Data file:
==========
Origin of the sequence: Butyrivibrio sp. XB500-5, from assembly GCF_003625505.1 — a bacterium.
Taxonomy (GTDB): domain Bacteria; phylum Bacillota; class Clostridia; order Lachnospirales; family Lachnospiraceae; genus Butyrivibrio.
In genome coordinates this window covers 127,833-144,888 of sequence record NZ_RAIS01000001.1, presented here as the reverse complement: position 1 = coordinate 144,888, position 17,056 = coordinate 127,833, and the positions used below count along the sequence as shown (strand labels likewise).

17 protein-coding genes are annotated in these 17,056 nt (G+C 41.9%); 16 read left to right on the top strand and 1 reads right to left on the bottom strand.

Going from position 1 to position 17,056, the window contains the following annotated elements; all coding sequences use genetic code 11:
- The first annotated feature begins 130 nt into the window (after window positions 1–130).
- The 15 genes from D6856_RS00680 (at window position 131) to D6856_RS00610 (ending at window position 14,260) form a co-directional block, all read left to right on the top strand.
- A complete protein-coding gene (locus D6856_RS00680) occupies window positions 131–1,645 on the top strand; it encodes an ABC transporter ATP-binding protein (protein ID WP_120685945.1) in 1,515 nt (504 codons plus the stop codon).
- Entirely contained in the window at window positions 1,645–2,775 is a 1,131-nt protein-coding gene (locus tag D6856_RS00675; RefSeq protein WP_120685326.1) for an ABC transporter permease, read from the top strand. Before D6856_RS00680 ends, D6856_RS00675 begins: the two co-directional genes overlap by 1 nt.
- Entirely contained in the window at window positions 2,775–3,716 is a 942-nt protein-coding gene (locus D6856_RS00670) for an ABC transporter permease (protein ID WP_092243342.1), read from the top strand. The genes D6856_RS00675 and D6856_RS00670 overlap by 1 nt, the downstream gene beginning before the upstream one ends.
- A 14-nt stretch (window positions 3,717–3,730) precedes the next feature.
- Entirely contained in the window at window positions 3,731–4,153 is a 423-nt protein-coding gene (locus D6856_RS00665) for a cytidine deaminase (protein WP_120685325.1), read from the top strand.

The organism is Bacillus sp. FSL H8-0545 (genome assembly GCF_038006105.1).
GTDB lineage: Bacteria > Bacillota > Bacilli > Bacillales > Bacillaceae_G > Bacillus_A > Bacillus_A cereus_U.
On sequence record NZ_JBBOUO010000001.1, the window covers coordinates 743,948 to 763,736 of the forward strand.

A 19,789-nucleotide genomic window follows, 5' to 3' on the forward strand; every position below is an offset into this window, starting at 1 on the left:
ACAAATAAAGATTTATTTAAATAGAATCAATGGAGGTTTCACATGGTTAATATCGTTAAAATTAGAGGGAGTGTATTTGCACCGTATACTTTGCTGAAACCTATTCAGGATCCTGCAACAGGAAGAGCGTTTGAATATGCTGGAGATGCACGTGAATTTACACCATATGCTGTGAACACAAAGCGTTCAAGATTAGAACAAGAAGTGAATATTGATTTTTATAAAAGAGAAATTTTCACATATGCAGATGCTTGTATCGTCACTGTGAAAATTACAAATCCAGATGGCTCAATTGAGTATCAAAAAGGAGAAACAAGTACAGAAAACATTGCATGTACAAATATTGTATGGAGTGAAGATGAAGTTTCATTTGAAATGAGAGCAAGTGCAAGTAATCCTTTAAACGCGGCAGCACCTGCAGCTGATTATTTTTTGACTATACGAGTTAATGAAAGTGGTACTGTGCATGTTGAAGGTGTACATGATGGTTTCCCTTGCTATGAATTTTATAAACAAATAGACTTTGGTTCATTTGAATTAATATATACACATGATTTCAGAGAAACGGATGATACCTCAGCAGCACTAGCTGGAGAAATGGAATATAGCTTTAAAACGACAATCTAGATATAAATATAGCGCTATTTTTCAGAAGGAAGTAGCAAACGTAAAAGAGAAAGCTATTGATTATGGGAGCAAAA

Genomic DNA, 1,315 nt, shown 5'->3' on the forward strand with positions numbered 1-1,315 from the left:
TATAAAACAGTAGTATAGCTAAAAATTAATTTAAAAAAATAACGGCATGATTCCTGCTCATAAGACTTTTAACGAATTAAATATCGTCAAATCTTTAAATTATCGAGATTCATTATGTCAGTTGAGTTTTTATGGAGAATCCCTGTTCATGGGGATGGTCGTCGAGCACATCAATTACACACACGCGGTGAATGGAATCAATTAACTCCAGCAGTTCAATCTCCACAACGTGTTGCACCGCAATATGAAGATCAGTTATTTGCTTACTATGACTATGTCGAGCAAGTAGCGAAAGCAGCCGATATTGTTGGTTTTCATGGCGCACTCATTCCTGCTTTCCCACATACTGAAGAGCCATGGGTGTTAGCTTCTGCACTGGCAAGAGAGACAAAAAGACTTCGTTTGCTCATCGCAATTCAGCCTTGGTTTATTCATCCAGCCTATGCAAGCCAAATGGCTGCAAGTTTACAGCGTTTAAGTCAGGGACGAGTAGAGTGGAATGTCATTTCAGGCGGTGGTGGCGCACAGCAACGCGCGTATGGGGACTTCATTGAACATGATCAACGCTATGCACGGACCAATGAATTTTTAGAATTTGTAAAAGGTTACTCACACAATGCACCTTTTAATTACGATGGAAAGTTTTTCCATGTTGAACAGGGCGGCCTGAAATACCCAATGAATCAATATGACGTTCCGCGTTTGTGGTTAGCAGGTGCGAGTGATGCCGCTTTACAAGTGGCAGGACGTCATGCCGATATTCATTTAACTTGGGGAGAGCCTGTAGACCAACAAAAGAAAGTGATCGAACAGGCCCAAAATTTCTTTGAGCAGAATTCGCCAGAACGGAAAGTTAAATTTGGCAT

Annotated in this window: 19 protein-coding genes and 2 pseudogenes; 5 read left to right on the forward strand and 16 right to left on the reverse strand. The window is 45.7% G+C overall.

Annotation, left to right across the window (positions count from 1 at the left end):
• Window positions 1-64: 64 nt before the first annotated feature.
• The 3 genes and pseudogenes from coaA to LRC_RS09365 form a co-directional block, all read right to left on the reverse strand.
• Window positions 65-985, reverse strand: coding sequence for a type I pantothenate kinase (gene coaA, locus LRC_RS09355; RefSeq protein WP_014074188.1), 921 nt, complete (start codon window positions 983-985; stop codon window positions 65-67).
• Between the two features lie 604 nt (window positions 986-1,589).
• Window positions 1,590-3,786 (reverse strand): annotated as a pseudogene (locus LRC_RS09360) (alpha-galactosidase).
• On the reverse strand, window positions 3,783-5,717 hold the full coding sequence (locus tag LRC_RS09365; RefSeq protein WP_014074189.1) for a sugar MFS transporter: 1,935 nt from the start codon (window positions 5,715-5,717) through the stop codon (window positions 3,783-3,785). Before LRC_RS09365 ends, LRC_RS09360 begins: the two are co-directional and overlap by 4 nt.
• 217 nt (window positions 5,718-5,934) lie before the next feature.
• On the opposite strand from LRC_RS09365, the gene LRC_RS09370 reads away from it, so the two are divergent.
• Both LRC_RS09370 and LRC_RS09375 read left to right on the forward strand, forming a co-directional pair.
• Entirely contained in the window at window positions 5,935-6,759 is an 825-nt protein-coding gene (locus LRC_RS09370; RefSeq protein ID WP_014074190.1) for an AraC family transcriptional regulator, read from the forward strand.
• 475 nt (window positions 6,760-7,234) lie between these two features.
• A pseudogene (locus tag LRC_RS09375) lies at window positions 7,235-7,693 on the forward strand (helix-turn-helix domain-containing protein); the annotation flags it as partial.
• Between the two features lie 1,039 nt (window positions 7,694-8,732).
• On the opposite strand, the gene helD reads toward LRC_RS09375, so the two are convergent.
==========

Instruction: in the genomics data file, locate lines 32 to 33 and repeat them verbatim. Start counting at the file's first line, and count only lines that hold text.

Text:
• 475 nt (window positions 6,760-7,234) lie between these two features.
• A pseudogene (locus tag LRC_RS09375) lies at window positions 7,235-7,693 on the forward strand (helix-turn-helix domain-containing protein); the annotation flags it as partial.